General Wes Clark’s comments on John McCain were essential, needed, and to the point. McCain has a record of exemplary military service and painfully poor judgment. It is important voters not confuse his service with his judgment.
Predictably, the right wing elements in the media have gone into foaming reactionary mode and fired off a few rounds. There now being a “controversy”, the rest of the media converges taking a page from the discovery institute: Cover the Controversy. Facts are the first casualty (Juliet Eilperin, Wash Post):
ABOARD THE McCAIN CAMPAIGN PLANE — Sen. John McCain defended his Vietnam War military service against Democratic attacks Tuesday, and he pressed Sen. Barack Obama to remove retired Gen. Wesley Clark from any role in his campaign.
When asked how his opponent should treat Clark, who has repeatedly questioned whether McCain’s military tenure qualifies him for the White House, the senator replied, “I think it’s up to Senator Obama now to not only repudiate him, but to cut him loose.”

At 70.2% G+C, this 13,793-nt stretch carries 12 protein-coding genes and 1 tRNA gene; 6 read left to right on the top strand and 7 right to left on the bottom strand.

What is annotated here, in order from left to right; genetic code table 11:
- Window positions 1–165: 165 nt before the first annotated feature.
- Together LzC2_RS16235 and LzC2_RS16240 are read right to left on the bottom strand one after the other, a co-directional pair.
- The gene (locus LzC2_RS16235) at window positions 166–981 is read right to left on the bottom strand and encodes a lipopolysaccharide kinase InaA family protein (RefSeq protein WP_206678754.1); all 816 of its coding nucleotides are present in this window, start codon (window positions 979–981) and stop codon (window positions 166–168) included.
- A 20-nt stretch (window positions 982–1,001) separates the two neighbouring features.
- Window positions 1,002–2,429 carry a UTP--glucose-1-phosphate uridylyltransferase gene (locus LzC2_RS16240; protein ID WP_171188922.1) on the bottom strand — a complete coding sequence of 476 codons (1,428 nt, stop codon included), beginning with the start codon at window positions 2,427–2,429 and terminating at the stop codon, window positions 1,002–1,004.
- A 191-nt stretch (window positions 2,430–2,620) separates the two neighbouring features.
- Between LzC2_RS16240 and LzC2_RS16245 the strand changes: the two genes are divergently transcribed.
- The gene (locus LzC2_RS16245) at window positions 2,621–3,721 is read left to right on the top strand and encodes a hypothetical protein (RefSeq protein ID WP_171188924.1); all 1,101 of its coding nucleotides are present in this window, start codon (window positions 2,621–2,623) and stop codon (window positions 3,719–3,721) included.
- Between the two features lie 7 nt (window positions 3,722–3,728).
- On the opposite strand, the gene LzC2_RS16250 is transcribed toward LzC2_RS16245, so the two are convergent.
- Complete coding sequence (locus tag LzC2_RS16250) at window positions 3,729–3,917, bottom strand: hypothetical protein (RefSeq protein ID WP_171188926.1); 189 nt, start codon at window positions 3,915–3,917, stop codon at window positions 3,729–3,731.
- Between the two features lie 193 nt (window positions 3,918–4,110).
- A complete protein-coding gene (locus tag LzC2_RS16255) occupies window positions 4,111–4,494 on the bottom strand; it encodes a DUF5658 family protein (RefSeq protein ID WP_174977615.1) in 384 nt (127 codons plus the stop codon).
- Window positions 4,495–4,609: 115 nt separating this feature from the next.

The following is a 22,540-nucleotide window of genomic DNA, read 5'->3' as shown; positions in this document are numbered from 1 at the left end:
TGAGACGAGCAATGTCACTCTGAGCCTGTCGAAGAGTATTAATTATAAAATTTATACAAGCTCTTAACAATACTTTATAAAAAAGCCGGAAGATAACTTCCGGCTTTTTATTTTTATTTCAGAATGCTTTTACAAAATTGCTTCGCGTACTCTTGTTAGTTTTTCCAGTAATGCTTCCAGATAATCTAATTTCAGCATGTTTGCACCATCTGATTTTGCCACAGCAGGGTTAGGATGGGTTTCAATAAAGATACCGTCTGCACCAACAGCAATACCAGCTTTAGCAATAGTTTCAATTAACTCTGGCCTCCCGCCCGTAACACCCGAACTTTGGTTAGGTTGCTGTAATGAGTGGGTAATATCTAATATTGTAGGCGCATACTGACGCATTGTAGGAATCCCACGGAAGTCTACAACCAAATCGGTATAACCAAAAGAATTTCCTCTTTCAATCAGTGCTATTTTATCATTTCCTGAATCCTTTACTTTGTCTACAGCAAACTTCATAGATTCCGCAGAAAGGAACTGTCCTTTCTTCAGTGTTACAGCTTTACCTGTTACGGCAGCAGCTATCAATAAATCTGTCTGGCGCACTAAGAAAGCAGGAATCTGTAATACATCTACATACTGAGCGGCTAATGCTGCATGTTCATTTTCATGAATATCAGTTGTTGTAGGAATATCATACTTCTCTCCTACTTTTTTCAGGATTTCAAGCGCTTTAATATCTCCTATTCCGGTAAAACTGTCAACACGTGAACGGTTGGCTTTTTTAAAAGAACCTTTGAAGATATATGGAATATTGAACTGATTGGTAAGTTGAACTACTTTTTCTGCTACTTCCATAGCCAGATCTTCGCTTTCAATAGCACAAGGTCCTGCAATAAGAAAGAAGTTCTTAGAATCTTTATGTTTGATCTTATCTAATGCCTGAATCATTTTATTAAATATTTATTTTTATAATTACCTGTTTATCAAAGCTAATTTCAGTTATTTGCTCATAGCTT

Wes Clark did not attack McCain’s military service. He attacked his judgment on current military matters like Iraq and Iran.
This was the question asked Monday by a reporter from ABC’s Kansas City affiliate, KMBC: “Yesterday Wesley Clark, on ‘Face the Nation,’ said because John McCain got shot down that doesn’t make him a leader. That seems to be violating the very rule you talked about today about questioning the military service of anybody.”
Obama’s answer: “Well, which is why I was very clear that General Clark’s remarks don’t reflect my beliefs. I have consistently said that John McCain is a genuine American hero and his service deserves to be honored.”
His service was never attacked. Another dishonest question, and a trap at that. Barack walked right into that one.
McCain has terrible judgment on the war, and his record on military issues has very problematic weak points (VoteVets). It is beyond insane to expect that simply serving in the military exempts one from any criticism of any and all military and foreign policy positions. Senator McCain served his country as a public servant for many years after serving in the military. Must one avoid criticizing him entirely to avoid criticizing his service as an elected official?